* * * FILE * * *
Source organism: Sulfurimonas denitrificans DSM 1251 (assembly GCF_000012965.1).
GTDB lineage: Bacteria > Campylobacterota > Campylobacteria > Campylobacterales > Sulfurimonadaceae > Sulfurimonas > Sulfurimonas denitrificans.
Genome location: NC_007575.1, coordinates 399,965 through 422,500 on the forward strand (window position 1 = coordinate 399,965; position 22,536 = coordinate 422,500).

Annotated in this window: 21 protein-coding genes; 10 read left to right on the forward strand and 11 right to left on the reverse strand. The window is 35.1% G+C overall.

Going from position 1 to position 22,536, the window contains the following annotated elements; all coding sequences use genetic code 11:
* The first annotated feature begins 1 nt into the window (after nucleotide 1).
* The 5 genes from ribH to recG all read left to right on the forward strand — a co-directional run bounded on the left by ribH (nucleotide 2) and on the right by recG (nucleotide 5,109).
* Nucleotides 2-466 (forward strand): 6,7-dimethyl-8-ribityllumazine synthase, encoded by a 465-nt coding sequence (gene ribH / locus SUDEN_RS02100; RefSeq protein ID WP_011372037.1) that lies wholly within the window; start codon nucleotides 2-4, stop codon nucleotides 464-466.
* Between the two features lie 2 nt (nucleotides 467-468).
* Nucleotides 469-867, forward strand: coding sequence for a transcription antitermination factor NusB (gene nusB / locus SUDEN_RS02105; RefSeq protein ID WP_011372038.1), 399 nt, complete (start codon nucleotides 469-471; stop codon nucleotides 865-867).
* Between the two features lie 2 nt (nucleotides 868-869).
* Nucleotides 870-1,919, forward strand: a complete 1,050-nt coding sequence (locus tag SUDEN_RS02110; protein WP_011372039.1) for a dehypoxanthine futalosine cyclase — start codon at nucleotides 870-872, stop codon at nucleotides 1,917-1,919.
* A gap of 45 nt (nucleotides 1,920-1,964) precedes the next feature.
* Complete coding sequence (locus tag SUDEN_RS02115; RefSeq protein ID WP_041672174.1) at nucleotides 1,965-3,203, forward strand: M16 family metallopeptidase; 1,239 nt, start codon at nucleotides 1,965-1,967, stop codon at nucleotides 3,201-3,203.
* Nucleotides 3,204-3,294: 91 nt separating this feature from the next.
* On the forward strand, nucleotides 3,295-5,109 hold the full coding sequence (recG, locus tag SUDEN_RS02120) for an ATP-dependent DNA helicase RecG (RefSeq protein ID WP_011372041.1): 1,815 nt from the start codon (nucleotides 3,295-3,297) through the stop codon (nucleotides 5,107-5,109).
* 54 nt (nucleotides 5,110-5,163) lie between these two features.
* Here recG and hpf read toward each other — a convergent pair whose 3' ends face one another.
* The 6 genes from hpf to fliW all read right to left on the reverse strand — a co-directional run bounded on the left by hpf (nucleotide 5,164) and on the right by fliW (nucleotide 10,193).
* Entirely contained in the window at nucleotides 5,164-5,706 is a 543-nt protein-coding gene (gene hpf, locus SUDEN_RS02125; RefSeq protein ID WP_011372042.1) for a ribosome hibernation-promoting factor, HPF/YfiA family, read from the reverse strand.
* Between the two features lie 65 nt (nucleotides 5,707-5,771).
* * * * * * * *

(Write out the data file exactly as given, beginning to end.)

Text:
Source organism: Sulfurimonas denitrificans DSM 1251 (assembly GCF_000012965.1).
GTDB lineage: Bacteria > Campylobacterota > Campylobacteria > Campylobacterales > Sulfurimonadaceae > Sulfurimonas > Sulfurimonas denitrificans.
Genome location: NC_007575.1, coordinates 399,965 through 422,500 on the forward strand (window position 1 = coordinate 399,965; position 22,536 = coordinate 422,500).

Annotated in this window: 21 protein-coding genes; 10 read left to right on the forward strand and 11 right to left on the reverse strand. The window is 35.1% G+C overall.

Going from position 1 to position 22,536, the window contains the following annotated elements; all coding sequences use genetic code 11:
* The first annotated feature begins 1 nt into the window (after nucleotide 1).
* The 5 genes from ribH to recG all read left to right on the forward strand — a co-directional run bounded on the left by ribH (nucleotide 2) and on the right by recG (nucleotide 5,109).
* Nucleotides 2-466 (forward strand): 6,7-dimethyl-8-ribityllumazine synthase, encoded by a 465-nt coding sequence (gene ribH / locus SUDEN_RS02100; RefSeq protein ID WP_011372037.1) that lies wholly within the window; start codon nucleotides 2-4, stop codon nucleotides 464-466.
* Between the two features lie 2 nt (nucleotides 467-468).
* Nucleotides 469-867, forward strand: coding sequence for a transcription antitermination factor NusB (gene nusB / locus SUDEN_RS02105; RefSeq protein ID WP_011372038.1), 399 nt, complete (start codon nucleotides 469-471; stop codon nucleotides 865-867).
* Between the two features lie 2 nt (nucleotides 868-869).
* Nucleotides 870-1,919, forward strand: a complete 1,050-nt coding sequence (locus tag SUDEN_RS02110; protein WP_011372039.1) for a dehypoxanthine futalosine cyclase — start codon at nucleotides 870-872, stop codon at nucleotides 1,917-1,919.
* A gap of 45 nt (nucleotides 1,920-1,964) precedes the next feature.
* Complete coding sequence (locus tag SUDEN_RS02115; RefSeq protein ID WP_041672174.1) at nucleotides 1,965-3,203, forward strand: M16 family metallopeptidase; 1,239 nt, start codon at nucleotides 1,965-1,967, stop codon at nucleotides 3,201-3,203.
* Nucleotides 3,204-3,294: 91 nt separating this feature from the next.
* On the forward strand, nucleotides 3,295-5,109 hold the full coding sequence (recG, locus tag SUDEN_RS02120) for an ATP-dependent DNA helicase RecG (RefSeq protein ID WP_011372041.1): 1,815 nt from the start codon (nucleotides 3,295-3,297) through the stop codon (nucleotides 5,107-5,109).
* 54 nt (nucleotides 5,110-5,163) lie between these two features.
* Here recG and hpf read toward each other — a convergent pair whose 3' ends face one another.
* The 6 genes from hpf to fliW all read right to left on the reverse strand — a co-directional run bounded on the left by hpf (nucleotide 5,164) and on the right by fliW (nucleotide 10,193).
* Entirely contained in the window at nucleotides 5,164-5,706 is a 543-nt protein-coding gene (gene hpf, locus SUDEN_RS02125; RefSeq protein ID WP_011372042.1) for a ribosome hibernation-promoting factor, HPF/YfiA family, read from the reverse strand.
* Between the two features lie 65 nt (nucleotides 5,707-5,771).